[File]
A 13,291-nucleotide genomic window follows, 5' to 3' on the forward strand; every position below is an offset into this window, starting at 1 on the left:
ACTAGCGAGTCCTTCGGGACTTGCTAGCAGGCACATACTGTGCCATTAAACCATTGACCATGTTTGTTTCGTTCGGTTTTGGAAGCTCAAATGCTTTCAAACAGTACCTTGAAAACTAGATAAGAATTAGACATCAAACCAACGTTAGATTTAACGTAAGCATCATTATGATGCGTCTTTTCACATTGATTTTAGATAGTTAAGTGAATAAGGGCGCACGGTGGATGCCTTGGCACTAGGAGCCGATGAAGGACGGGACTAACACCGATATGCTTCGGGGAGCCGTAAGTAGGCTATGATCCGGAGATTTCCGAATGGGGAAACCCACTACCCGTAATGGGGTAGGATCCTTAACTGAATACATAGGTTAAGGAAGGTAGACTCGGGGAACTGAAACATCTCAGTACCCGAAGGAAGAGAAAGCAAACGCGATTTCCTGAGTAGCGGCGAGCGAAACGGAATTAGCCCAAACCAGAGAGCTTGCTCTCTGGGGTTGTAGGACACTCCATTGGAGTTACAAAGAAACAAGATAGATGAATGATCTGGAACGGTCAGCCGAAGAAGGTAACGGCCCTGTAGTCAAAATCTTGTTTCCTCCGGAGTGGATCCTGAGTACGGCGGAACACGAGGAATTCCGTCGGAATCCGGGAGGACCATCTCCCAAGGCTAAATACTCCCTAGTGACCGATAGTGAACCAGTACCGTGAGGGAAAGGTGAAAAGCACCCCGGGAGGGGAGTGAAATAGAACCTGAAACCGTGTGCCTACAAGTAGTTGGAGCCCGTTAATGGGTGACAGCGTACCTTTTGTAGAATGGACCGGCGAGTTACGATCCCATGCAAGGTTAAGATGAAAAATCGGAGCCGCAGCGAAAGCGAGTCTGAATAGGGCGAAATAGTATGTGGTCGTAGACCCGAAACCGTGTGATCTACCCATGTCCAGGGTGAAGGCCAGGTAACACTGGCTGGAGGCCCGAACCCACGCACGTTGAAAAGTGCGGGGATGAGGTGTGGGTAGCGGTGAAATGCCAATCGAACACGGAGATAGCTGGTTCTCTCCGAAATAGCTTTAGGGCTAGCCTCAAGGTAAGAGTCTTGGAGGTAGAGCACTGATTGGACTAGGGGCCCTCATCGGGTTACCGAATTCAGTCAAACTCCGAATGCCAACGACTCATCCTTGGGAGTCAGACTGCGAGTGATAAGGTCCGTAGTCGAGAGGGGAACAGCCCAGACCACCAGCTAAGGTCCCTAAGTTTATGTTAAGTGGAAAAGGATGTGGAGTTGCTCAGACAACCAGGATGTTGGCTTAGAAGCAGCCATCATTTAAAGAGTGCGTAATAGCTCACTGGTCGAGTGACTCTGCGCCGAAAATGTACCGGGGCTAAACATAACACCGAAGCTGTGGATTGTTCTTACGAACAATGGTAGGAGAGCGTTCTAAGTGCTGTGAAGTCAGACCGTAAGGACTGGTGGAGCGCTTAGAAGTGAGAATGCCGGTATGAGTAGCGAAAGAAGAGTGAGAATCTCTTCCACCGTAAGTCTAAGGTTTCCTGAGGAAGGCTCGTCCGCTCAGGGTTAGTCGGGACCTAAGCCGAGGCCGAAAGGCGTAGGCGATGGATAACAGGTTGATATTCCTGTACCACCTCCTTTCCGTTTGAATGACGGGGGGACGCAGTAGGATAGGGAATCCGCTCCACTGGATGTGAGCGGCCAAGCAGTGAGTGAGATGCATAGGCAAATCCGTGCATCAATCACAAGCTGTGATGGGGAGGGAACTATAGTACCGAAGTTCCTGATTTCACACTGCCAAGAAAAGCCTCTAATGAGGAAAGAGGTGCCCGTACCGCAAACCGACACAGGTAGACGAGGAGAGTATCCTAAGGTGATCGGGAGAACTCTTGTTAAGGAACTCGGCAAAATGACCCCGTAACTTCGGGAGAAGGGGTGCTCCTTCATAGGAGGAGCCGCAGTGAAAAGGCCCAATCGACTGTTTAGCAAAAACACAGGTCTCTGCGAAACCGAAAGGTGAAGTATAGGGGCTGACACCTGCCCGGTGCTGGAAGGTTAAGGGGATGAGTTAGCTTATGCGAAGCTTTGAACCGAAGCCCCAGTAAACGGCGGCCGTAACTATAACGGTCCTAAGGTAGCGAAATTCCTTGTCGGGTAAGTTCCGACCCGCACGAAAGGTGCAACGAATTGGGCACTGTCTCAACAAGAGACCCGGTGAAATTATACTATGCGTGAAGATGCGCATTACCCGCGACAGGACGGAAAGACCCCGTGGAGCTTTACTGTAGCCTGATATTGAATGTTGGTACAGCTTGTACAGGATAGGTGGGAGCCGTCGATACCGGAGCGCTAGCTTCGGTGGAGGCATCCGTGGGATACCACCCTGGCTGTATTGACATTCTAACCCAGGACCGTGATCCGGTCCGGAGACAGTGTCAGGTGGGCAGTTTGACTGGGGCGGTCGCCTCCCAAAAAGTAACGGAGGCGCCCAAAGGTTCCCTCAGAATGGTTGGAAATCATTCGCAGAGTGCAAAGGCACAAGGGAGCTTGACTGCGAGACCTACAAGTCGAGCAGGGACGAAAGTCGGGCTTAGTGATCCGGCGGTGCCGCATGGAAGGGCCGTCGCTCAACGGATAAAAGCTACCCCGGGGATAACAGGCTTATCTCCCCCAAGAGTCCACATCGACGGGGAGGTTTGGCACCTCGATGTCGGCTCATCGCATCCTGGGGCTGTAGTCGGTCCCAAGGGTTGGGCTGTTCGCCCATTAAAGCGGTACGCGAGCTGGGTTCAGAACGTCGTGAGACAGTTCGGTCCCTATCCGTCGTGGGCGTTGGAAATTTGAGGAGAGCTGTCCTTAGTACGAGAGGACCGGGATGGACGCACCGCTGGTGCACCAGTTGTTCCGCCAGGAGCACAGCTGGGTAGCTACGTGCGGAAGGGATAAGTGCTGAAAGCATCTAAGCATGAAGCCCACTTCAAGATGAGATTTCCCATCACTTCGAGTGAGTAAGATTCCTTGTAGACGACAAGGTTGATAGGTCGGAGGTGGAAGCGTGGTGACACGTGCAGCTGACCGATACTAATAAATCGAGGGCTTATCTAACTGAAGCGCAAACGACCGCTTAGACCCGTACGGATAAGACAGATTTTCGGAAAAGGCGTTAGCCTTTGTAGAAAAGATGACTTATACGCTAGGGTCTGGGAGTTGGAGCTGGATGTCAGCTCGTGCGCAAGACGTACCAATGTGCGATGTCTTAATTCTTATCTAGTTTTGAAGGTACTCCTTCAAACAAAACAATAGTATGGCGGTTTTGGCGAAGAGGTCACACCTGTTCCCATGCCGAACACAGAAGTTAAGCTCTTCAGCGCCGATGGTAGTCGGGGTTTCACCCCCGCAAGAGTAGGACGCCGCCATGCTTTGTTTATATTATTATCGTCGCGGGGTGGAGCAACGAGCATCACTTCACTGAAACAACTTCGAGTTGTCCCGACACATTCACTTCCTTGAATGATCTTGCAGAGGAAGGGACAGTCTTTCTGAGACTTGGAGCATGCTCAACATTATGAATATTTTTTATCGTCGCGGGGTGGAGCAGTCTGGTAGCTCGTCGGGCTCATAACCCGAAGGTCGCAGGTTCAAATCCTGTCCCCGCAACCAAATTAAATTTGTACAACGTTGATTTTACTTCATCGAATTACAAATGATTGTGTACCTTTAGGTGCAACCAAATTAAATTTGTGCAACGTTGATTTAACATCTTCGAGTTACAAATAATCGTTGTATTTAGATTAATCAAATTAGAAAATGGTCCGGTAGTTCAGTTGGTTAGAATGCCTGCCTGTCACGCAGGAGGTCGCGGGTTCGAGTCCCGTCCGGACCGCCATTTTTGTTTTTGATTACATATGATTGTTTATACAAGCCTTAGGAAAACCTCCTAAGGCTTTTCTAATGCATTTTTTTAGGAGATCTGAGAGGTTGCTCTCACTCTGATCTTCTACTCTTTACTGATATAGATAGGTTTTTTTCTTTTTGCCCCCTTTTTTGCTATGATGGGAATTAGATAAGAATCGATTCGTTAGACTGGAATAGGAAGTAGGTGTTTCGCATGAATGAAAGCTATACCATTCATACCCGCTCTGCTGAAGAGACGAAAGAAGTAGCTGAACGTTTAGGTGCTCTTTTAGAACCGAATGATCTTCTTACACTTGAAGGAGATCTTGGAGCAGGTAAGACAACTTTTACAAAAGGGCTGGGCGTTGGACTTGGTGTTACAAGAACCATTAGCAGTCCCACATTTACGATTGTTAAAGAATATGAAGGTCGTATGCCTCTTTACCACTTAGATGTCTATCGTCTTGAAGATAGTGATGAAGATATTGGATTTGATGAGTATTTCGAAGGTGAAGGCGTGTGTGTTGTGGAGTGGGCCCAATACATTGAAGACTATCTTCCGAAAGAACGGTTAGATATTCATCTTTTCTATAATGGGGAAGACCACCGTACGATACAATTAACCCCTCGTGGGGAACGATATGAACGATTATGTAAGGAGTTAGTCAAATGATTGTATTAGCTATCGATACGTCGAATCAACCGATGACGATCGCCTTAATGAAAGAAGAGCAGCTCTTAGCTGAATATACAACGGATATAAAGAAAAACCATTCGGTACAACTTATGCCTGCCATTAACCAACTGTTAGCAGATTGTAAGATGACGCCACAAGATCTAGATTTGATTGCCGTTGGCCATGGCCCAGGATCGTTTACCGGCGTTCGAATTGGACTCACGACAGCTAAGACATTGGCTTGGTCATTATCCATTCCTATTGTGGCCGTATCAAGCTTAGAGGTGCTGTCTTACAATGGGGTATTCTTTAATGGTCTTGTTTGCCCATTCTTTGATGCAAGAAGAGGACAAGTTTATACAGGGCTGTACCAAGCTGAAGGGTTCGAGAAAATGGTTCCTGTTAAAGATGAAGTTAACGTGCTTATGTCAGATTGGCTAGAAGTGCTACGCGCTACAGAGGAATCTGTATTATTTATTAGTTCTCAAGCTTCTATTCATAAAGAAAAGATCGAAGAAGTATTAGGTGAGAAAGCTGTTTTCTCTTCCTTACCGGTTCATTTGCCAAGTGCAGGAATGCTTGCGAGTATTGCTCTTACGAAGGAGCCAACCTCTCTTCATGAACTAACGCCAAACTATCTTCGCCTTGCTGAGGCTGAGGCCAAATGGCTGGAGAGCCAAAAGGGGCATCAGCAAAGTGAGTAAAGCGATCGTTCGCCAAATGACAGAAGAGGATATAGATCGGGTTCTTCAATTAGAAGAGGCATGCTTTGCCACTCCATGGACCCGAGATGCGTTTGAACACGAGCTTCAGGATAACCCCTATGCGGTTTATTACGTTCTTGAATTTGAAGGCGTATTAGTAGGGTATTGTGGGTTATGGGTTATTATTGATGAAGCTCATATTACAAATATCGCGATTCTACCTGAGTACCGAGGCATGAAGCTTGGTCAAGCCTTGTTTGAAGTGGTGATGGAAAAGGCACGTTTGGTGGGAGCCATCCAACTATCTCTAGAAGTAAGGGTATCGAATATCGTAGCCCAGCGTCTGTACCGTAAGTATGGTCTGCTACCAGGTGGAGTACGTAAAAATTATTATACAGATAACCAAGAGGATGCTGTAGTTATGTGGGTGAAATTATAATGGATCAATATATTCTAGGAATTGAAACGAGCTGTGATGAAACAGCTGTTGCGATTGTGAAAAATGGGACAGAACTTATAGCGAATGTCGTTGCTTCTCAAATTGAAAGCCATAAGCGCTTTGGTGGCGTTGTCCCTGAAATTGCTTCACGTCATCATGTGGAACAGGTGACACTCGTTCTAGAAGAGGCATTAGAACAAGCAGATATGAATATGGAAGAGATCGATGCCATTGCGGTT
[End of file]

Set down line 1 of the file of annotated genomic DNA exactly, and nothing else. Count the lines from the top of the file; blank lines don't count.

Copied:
A 13,291-nucleotide genomic window follows, 5' to 3' on the forward strand; every position below is an offset into this window, starting at 1 on the left: